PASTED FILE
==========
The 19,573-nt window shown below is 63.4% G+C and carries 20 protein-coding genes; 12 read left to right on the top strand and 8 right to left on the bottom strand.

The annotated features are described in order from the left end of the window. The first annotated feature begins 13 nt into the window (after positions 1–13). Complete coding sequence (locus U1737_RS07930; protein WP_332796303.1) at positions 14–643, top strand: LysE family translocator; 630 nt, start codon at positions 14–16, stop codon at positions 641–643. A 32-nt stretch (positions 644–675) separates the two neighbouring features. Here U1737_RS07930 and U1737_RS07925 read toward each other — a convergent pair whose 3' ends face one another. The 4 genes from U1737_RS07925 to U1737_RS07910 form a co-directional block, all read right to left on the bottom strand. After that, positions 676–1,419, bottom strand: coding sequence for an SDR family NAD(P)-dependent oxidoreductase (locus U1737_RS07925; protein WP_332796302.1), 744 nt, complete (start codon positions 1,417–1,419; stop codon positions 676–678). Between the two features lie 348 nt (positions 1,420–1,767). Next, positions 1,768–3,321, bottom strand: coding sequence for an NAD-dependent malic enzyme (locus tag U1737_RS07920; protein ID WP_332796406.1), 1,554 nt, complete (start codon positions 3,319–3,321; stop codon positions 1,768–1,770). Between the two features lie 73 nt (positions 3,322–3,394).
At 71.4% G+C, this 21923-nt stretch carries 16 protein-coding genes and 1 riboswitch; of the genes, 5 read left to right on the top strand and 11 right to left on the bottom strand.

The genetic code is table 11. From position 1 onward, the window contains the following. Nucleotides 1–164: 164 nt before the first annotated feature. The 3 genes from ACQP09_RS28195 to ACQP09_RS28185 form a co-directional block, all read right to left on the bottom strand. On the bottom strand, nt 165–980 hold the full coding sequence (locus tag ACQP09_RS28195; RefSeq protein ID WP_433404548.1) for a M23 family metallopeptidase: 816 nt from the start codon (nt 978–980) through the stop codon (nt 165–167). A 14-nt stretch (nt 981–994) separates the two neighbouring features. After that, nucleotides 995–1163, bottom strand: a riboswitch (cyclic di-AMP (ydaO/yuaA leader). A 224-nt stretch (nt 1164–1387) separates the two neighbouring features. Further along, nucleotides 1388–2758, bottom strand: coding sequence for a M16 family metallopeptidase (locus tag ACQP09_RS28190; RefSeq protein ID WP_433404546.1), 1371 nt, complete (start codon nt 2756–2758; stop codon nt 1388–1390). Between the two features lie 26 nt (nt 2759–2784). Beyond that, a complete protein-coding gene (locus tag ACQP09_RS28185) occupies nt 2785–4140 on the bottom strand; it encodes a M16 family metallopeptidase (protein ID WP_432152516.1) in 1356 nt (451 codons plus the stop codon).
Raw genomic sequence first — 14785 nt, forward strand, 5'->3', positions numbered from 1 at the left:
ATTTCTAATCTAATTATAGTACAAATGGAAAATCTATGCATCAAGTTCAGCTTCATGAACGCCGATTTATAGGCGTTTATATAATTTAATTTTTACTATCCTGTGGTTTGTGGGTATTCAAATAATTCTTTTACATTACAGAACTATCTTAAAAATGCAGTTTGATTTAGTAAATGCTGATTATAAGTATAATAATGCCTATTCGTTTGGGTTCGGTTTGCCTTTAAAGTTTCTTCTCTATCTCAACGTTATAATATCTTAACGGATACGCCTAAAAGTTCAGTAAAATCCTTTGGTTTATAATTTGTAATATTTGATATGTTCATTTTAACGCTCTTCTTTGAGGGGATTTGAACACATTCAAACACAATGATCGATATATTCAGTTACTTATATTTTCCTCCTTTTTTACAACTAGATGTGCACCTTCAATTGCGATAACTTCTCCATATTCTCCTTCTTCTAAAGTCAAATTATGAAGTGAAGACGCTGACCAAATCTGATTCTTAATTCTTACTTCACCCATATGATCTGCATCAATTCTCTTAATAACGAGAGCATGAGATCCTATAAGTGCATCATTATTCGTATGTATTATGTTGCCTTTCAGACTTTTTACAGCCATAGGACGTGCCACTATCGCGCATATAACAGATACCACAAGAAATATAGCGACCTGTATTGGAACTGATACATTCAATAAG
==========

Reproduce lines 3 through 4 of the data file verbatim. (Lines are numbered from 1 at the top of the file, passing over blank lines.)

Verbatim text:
At 71.4% G+C, this 21923-nt stretch carries 16 protein-coding genes and 1 riboswitch; of the genes, 5 read left to right on the top strand and 11 right to left on the bottom strand.

The genetic code is table 11. From position 1 onward, the window contains the following. Nucleotides 1–164: 164 nt before the first annotated feature. The 3 genes from ACQP09_RS28195 to ACQP09_RS28185 form a co-directional block, all read right to left on the bottom strand. On the bottom strand, nt 165–980 hold the full coding sequence (locus tag ACQP09_RS28195; RefSeq protein ID WP_433404548.1) for a M23 family metallopeptidase: 816 nt from the start codon (nt 978–980) through the stop codon (nt 165–167). A 14-nt stretch (nt 981–994) separates the two neighbouring features. After that, nucleotides 995–1163, bottom strand: a riboswitch (cyclic di-AMP (ydaO/yuaA leader). A 224-nt stretch (nt 1164–1387) separates the two neighbouring features. Further along, nucleotides 1388–2758, bottom strand: coding sequence for a M16 family metallopeptidase (locus tag ACQP09_RS28190; RefSeq protein ID WP_433404546.1), 1371 nt, complete (start codon nt 2756–2758; stop codon nt 1388–1390). Between the two features lie 26 nt (nt 2759–2784). Beyond that, a complete protein-coding gene (locus tag ACQP09_RS28185) occupies nt 2785–4140 on the bottom strand; it encodes a M16 family metallopeptidase (protein ID WP_432152516.1) in 1356 nt (451 codons plus the stop codon).